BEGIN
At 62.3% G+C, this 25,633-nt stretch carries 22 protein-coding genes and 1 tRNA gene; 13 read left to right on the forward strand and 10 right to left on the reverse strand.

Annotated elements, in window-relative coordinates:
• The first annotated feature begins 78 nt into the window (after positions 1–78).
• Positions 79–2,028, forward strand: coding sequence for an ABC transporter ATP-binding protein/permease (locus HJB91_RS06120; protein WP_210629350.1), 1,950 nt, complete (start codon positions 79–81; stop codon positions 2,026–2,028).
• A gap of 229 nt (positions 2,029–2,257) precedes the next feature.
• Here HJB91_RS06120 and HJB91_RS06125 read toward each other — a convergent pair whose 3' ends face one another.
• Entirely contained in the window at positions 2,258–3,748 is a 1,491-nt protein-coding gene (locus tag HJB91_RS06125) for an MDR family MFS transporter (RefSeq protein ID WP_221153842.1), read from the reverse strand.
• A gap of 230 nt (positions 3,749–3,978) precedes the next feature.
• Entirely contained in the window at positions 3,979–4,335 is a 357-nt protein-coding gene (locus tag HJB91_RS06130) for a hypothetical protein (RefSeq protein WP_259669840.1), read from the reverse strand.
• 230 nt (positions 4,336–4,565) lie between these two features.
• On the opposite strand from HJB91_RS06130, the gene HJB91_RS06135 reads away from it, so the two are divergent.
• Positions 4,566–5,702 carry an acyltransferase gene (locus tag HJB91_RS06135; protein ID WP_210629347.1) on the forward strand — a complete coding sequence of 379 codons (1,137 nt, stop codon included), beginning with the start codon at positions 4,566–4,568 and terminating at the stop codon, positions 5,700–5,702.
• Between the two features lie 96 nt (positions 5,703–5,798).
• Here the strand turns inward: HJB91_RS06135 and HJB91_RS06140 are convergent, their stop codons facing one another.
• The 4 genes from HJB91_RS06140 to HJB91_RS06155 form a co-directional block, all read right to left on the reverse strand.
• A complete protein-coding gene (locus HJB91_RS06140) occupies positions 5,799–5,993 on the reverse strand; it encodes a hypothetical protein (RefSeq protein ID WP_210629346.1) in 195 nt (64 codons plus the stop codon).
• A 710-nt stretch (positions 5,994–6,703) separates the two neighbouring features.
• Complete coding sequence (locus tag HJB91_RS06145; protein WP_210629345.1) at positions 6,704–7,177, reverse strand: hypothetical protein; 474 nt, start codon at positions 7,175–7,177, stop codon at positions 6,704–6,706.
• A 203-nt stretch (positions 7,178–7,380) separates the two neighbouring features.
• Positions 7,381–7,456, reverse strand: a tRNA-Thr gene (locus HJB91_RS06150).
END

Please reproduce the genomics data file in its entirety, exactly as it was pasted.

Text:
At 62.3% G+C, this 25,633-nt stretch carries 22 protein-coding genes and 1 tRNA gene; 13 read left to right on the forward strand and 10 right to left on the reverse strand.

Annotated elements, in window-relative coordinates:
• The first annotated feature begins 78 nt into the window (after positions 1–78).
• Positions 79–2,028, forward strand: coding sequence for an ABC transporter ATP-binding protein/permease (locus HJB91_RS06120; protein WP_210629350.1), 1,950 nt, complete (start codon positions 79–81; stop codon positions 2,026–2,028).
• A gap of 229 nt (positions 2,029–2,257) precedes the next feature.
• Here HJB91_RS06120 and HJB91_RS06125 read toward each other — a convergent pair whose 3' ends face one another.
• Entirely contained in the window at positions 2,258–3,748 is a 1,491-nt protein-coding gene (locus tag HJB91_RS06125) for an MDR family MFS transporter (RefSeq protein ID WP_221153842.1), read from the reverse strand.
• A gap of 230 nt (positions 3,749–3,978) precedes the next feature.
• Entirely contained in the window at positions 3,979–4,335 is a 357-nt protein-coding gene (locus tag HJB91_RS06130) for a hypothetical protein (RefSeq protein WP_259669840.1), read from the reverse strand.
• 230 nt (positions 4,336–4,565) lie between these two features.
• On the opposite strand from HJB91_RS06130, the gene HJB91_RS06135 reads away from it, so the two are divergent.
• Positions 4,566–5,702 carry an acyltransferase gene (locus tag HJB91_RS06135; protein ID WP_210629347.1) on the forward strand — a complete coding sequence of 379 codons (1,137 nt, stop codon included), beginning with the start codon at positions 4,566–4,568 and terminating at the stop codon, positions 5,700–5,702.
• Between the two features lie 96 nt (positions 5,703–5,798).
• Here the strand turns inward: HJB91_RS06135 and HJB91_RS06140 are convergent, their stop codons facing one another.
• The 4 genes from HJB91_RS06140 to HJB91_RS06155 form a co-directional block, all read right to left on the reverse strand.
• A complete protein-coding gene (locus HJB91_RS06140) occupies positions 5,799–5,993 on the reverse strand; it encodes a hypothetical protein (RefSeq protein ID WP_210629346.1) in 195 nt (64 codons plus the stop codon).
• A 710-nt stretch (positions 5,994–6,703) separates the two neighbouring features.
• Complete coding sequence (locus tag HJB91_RS06145; protein WP_210629345.1) at positions 6,704–7,177, reverse strand: hypothetical protein; 474 nt, start codon at positions 7,175–7,177, stop codon at positions 6,704–6,706.
• A 203-nt stretch (positions 7,178–7,380) separates the two neighbouring features.
• Positions 7,381–7,456, reverse strand: a tRNA-Thr gene (locus HJB91_RS06150).